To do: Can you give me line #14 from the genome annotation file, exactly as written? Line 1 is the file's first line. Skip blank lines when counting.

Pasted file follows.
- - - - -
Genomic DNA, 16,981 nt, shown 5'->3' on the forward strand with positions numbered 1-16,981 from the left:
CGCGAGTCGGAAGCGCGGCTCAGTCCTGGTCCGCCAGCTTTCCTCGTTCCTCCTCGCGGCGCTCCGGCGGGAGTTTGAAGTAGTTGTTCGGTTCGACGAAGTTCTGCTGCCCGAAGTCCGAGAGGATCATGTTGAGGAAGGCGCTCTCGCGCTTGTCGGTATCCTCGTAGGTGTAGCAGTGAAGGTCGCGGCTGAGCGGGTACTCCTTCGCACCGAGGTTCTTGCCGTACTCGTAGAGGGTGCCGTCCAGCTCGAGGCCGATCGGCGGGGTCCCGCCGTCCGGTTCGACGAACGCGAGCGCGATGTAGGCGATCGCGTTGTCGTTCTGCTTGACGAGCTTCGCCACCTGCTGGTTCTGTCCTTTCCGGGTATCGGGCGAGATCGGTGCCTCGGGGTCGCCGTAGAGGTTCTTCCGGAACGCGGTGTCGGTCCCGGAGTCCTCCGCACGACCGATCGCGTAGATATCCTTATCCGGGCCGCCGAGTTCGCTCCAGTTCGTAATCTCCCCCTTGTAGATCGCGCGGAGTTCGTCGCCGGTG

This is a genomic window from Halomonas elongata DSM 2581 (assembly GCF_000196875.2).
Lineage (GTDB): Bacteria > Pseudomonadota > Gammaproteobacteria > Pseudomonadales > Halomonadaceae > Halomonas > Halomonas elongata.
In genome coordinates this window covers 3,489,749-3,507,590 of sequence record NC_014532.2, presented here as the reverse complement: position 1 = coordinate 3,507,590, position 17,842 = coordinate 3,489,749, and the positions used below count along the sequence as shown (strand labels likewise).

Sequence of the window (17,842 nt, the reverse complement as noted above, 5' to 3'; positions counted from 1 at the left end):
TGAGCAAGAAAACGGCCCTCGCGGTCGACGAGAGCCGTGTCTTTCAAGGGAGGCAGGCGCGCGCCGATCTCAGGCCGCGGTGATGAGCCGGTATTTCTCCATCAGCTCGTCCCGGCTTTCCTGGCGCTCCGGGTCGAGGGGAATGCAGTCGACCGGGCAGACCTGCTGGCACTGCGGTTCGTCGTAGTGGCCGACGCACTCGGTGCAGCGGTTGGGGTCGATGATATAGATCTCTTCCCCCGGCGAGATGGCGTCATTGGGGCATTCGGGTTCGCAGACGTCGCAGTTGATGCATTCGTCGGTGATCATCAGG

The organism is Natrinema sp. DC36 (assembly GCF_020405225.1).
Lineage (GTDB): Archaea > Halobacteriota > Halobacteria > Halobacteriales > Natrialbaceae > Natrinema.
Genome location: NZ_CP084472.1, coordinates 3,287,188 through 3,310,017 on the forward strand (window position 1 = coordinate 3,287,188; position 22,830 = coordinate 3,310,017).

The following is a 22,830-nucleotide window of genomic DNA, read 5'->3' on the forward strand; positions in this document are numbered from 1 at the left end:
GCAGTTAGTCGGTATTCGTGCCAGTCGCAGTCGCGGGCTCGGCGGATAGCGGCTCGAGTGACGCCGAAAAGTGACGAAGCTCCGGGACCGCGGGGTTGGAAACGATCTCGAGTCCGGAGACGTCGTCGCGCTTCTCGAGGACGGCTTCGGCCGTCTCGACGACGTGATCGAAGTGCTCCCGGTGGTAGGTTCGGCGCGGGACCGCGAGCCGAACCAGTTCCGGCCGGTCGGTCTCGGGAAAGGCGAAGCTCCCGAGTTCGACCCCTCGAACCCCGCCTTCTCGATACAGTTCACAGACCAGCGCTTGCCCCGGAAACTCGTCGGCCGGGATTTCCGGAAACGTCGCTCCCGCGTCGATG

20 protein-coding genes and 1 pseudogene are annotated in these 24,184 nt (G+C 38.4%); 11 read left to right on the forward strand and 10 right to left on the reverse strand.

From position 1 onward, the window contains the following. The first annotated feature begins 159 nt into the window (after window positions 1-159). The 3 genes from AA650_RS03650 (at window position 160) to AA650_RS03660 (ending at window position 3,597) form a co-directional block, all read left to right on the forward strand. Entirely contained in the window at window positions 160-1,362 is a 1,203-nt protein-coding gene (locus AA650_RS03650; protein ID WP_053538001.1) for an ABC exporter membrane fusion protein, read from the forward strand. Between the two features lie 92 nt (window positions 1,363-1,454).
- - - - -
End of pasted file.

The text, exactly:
From position 1 onward, the window contains the following. The first annotated feature begins 159 nt into the window (after window positions 1-159). The 3 genes from AA650_RS03650 (at window position 160) to AA650_RS03660 (ending at window position 3,597) form a co-directional block, all read left to right on the forward strand. Entirely contained in the window at window positions 160-1,362 is a 1,203-nt protein-coding gene (locus AA650_RS03650; protein ID WP_053538001.1) for an ABC exporter membrane fusion protein, read from the forward strand. Between the two features lie 92 nt (window positions 1,363-1,454).